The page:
RSA-227 for FY-2017: Submission #984

New York
9/30/2017
General Information
Designated Agency Identification
Disability Rights New York (DRNY)
725 Broadway
Suite 450
Albany
NY
12207
http://www.drny.org
(800) 993-8982
(800) 993-8982
Operating Agency (if different from Designated Agency)
Disability Rights New York (DRNY)
725 Broadway
Suite 450
Albany
12207
New York
mail@drny.org
http://www.drny.org
(800) 993-8982
(800) 993-8982
Additional Information
Erica M. Molina, Esq.
Erica M. Molina, Esq.
(518) 432-7861
{Empty}
Part I. Non-case Services
A. Information and Referral Services (I&R)
71
4
0
0
27
14
116
B. Training Activities
4
156
<p><em>**Note** In New York, the state vocational rehabilitation agencies are the New York State Adult Career and Continuing Education Services-Vocational Rehabilitation (ACCES-VR) and the New York State Commission for the Blind (NYSCB). The former is a general VR agency serving people with all disabilities except blindness, while the latter is a VR agency only serving those who are blind.</em></p><p><p>DRNY successfully conducted 4 trainings about the CAP program and other Rehabilitation Act-related programs and projects throughout FY 2017. DRNY continues to attend meetings at ACCES-VR and NYSCB agency district and satellite offices with the goal of educating the attendees about the P&amp;A system, the CAP program, and DRNY&rsquo;s priorities. The attendees at these meetings have included VR counselors, senior VR counselors, directors of counseling, district office managers, regional coordinators, and statewide-level VR administrative staff.</p><p><p>DRNY also has conducted trainings in other venues. These trainings covered several topics, including managing difficult client interactions, the Workforce Innovation and Opportunities Act (WIOA), and VR eligibility. DRNY also provided training on the P&amp;A System and CAP. During these presentations, DRNY discusses the history and scope of its services. The audiences at these trainings included members of the National Disability Rights Network (NDRN); the NYS Disability Services Council; adults and youth with disabilities; their families; disability advocates; attorneys; and VR and ILC personnel.</p><p>
C. Agency Outreach
<p>In FY 2017, DRNY continued to conduct outreach and expand its services to individuals in previously unserved or underserved groups. <a>As a result of this outreach, DRNY reached 1,069 i</a>ndividuals throughout NY State. This number includes people from unserved or underserved communities who benefited from the systemic projects described later in this report.</p><p><p>DRNY is a member on both the ACCES-VR and NYSCB State Rehabilitation Councils. DRNY is also a member on the Advisory Council on Postsecondary Education for Students with Disabilities. The Council is overseen by the NYS Education Department; it focuses on expanding the opportunities available to the transition-age and postsecondary student population.</p><p><p>DRNY also continued to target the transition-age population in light of WIOA&rsquo;s emphasis on pre-employment transition planning. DRNY conducted several outreaches, such as at school-sponsored transition and college fairs; special needs and family support fairs; and Special Education PTA meetings.</p><p><p>DRNY conducted an outreach via webinar for the NY State Division of Veterans Affairs (DVA). DRNY was able to educate attendees about VR services available to veterans with disabilities from state agencies ACCES-VR and NYSCB, as well as DRNY&rsquo;s own advocacy services. As this outreach was conducted via webinar, DRNY was able to reach dozens of DVA employees across the entire state at once, who then in turn could refer their clients appropriately.</p><p><p>DRNY has also continued its focus of reaching those people with disabilities who work in sheltered workshops at a subminimum wage rate, in light of WIOA&rsquo;s Section 511. DRNY has developed resources and training and scheduled site visits for early FY 2018. DRNY will provide a &ldquo;know your rights&rdquo; presentation to workers and employers at the workshops, and will discuss VR services and employment services with interested individuals.</p><p>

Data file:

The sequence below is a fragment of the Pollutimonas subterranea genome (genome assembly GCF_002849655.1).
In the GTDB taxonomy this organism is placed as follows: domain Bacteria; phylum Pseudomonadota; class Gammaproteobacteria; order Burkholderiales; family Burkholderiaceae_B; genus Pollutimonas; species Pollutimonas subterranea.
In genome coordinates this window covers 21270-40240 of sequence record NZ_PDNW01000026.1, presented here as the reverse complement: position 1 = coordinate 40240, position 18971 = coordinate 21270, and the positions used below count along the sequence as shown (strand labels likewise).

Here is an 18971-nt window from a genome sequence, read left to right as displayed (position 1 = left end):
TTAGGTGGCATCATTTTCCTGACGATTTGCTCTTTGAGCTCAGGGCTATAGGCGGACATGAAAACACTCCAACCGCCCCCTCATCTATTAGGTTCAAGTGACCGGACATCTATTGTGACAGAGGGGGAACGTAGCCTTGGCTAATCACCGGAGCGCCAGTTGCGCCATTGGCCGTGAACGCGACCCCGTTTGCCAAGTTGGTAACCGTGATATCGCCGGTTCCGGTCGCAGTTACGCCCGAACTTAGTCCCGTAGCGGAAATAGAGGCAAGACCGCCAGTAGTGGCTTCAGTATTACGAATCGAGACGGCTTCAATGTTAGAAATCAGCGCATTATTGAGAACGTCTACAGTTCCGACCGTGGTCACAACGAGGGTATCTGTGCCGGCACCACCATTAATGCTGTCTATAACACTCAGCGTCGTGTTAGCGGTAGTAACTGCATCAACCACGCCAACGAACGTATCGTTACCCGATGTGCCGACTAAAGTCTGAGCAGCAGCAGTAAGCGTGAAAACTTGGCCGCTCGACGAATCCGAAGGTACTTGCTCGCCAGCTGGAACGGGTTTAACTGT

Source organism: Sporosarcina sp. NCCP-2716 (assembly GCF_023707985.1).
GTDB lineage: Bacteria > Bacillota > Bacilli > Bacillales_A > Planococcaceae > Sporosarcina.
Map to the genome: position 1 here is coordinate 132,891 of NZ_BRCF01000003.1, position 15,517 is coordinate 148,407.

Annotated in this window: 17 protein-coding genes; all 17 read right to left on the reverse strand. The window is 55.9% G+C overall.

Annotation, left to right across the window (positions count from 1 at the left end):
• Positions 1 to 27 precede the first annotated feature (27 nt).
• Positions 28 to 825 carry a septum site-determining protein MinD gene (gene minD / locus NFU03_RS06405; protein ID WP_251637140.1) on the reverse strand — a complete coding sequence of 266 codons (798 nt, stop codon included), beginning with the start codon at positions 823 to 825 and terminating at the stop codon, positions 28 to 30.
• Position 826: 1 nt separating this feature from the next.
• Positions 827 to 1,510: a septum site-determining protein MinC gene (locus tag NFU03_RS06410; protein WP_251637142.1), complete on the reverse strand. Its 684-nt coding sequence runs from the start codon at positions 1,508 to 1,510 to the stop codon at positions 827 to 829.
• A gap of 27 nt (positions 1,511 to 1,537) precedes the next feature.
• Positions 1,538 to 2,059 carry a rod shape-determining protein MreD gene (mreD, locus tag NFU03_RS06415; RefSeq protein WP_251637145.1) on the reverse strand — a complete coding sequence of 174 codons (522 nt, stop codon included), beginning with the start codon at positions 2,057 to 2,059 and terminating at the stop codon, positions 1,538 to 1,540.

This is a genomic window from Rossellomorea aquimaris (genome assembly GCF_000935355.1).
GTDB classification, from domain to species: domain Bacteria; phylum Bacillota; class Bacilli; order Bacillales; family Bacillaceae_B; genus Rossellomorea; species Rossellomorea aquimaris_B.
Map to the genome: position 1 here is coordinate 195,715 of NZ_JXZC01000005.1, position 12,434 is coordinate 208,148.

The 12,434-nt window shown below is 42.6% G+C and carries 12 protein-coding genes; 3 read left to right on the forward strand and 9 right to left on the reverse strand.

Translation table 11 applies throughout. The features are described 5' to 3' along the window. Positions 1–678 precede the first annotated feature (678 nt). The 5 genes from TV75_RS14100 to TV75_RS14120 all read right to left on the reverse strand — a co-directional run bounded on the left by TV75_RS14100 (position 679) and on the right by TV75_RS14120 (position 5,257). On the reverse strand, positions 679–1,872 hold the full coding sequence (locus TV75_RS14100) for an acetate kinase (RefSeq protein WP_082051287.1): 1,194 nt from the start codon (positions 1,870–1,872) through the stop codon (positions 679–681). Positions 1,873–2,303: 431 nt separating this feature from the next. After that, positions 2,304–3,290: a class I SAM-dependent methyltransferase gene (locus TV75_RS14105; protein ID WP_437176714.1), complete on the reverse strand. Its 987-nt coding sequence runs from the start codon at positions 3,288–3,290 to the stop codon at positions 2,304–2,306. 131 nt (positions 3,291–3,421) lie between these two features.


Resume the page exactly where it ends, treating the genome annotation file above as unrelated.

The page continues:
D. Information Disseminated To The Public By Your Agency
4
0
6
3500
14
0
<p>DRNY has worked to make sure that the agency is recognized as a resource for people with disabilities seeking services under the Rehabilitation Act. This includes disseminating brochures and other resources to clients, the public, and stakeholders. DRNY&rsquo;s information is provided to the public by DRNY as well as other groups within New York State. DRNY has targeted VR agencies and ILCs to disseminate information and these referral sources have produced many new referrals to DRNY. Referrals also come from stakeholders who participate with DRNY in various state councils, committees, and taskforces.</p><p>
E. Information Disseminated About Your Agency By External Media Coverage
<p>N/A</p><p>
Part II. Individual Case Services
A. Individuals served
93
210
303
19
66
B. Problem areas
3
96
175
33